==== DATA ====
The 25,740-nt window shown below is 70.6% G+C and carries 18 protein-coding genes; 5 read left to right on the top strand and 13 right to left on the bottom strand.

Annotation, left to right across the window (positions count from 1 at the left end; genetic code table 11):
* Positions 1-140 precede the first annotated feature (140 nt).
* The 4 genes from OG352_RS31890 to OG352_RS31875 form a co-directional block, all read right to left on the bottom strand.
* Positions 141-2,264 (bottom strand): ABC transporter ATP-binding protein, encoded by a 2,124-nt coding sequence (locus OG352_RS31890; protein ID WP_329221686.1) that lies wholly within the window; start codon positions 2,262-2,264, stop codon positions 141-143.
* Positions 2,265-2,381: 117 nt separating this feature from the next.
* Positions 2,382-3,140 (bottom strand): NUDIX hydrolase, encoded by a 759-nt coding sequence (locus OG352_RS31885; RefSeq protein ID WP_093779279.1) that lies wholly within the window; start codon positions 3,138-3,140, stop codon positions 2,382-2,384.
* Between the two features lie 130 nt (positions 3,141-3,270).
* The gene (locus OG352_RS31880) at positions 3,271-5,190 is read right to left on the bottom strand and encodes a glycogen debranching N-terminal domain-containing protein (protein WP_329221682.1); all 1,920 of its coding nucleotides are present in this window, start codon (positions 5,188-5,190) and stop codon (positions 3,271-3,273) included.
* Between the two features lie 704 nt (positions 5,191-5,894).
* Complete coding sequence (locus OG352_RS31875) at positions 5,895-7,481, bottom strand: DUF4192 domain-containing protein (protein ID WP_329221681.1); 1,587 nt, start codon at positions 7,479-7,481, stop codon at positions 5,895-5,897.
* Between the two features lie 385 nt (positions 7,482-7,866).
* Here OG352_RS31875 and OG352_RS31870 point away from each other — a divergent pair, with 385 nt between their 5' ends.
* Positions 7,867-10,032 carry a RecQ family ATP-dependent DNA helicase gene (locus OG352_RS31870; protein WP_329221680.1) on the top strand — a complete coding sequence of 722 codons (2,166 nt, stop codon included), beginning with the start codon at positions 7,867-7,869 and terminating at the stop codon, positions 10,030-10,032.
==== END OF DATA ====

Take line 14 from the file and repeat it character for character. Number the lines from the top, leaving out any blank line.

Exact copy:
* Positions 7,867-10,032 carry a RecQ family ATP-dependent DNA helicase gene (locus OG352_RS31870; protein WP_329221680.1) on the top strand — a complete coding sequence of 722 codons (2,166 nt, stop codon included), beginning with the start codon at positions 7,867-7,869 and terminating at the stop codon, positions 10,030-10,032.